What will happen in that 2009 race, or with Willets Point, is unclear. On April 21, the city went forward with plans to rezone Willets Point, and Mr. Monserrate responded by writing a letter, signed by nearly 30 council members, expressing opposition to the plan.
He likes to say that even though he is actively trying to thwart one of the key remaining components of the mayor’s ever-shrinking developmental legacy, he bears no animosity toward Mr. Bloomberg. “I like the mayor,” he said. “The mayor’s a grand chap.”
He related a story about when Mr. Bloomberg took him to Puerto Rico on a private jet and they got into an argument over a bus drivers’ strike.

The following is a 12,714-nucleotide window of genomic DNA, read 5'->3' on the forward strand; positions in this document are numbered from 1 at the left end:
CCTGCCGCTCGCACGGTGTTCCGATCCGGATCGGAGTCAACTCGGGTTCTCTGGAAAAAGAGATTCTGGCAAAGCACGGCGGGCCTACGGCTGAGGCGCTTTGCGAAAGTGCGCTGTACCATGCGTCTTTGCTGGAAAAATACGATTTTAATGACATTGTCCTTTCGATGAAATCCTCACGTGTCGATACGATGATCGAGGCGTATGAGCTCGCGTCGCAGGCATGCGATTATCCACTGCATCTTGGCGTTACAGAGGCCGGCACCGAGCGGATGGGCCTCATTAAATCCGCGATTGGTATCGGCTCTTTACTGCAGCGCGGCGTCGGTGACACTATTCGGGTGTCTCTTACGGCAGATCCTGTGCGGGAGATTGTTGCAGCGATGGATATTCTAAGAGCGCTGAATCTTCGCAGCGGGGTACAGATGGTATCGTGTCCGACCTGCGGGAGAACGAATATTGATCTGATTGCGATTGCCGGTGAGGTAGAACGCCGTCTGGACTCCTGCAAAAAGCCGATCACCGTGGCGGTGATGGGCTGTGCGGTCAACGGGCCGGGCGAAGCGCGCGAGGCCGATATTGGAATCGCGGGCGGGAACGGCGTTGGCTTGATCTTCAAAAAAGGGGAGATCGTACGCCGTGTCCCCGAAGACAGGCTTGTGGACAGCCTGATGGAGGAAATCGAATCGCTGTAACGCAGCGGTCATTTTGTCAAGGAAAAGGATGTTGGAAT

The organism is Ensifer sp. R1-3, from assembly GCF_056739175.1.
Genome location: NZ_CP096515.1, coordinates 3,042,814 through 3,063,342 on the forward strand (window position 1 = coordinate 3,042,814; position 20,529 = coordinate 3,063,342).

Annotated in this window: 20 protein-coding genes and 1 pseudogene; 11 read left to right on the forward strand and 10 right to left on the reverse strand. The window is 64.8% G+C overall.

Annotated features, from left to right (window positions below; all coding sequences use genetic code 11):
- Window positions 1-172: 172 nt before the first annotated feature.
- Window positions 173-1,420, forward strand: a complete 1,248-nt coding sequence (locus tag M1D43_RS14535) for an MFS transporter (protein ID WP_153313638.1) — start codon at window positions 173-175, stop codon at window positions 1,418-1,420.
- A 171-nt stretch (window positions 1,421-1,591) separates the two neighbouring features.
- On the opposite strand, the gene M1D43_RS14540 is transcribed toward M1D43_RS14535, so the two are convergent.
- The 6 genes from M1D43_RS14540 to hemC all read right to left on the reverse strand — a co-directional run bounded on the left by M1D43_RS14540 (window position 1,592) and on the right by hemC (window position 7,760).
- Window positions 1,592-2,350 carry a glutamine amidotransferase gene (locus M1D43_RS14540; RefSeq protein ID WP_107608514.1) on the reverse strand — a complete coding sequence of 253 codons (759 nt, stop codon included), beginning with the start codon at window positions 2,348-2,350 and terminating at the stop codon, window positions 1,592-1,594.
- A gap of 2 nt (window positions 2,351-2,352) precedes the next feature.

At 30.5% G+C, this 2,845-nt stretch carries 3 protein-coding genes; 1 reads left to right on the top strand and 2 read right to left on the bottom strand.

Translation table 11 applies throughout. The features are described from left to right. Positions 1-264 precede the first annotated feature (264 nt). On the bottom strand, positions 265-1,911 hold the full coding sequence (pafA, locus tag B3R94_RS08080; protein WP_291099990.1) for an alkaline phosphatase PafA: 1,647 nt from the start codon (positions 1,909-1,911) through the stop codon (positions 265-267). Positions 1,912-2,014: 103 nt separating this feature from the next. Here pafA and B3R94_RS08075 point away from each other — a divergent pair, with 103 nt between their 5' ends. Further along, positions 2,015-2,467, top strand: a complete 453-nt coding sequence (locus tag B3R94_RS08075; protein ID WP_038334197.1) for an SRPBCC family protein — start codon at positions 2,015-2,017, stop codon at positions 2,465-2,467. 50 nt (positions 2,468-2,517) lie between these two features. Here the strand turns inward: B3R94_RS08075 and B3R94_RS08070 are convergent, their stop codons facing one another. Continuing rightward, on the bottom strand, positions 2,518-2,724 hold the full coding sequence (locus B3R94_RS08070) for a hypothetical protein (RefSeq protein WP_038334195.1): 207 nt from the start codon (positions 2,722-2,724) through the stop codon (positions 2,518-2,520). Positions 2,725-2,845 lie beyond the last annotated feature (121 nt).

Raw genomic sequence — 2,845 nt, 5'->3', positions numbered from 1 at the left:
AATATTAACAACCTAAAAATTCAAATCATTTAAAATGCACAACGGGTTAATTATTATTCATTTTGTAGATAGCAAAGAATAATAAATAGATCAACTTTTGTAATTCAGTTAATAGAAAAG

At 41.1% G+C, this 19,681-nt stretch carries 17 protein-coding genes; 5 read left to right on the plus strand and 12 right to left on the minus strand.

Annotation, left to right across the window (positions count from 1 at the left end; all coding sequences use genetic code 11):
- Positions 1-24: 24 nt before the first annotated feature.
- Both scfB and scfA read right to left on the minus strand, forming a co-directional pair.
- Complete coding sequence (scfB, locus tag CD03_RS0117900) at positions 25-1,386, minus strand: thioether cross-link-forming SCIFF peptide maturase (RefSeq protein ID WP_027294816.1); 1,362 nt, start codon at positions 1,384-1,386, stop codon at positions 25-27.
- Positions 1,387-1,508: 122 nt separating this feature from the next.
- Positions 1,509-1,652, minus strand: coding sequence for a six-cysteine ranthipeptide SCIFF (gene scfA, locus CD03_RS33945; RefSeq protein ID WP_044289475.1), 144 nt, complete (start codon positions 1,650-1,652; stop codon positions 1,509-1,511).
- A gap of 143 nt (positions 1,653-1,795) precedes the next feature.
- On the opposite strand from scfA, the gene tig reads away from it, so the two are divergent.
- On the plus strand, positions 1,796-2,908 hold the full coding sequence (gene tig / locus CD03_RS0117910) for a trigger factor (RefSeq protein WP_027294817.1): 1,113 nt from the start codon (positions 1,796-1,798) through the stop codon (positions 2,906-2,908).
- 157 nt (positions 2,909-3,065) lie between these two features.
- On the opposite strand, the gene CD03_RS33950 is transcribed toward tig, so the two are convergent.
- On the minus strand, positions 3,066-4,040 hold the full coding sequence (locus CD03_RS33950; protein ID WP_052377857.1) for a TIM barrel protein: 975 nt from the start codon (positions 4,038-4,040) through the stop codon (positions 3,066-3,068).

Mr. Monserrate was delighted. “‘You know what the beautiful thing is about this American democracy? That Hiram Monserrate, a former police officer, the son of a porter that came from Puerto Rico, is on this jet with you, discussing major issues in our city.’ I said, ‘You come from a perspective of big business, capitalism, and I come from grass-roots, union-member, and working-class people,’” he said.
At one point in the interview, he gestured to one of several wooden plaques on the wall with newspaper clippings varnished to them. “‘Political bulldog does a mean merengue,’” he said, reciting one headline. “New York Times,” he added proudly.
Then he excused himself, because Community Board 7 was waiting to meet with him.
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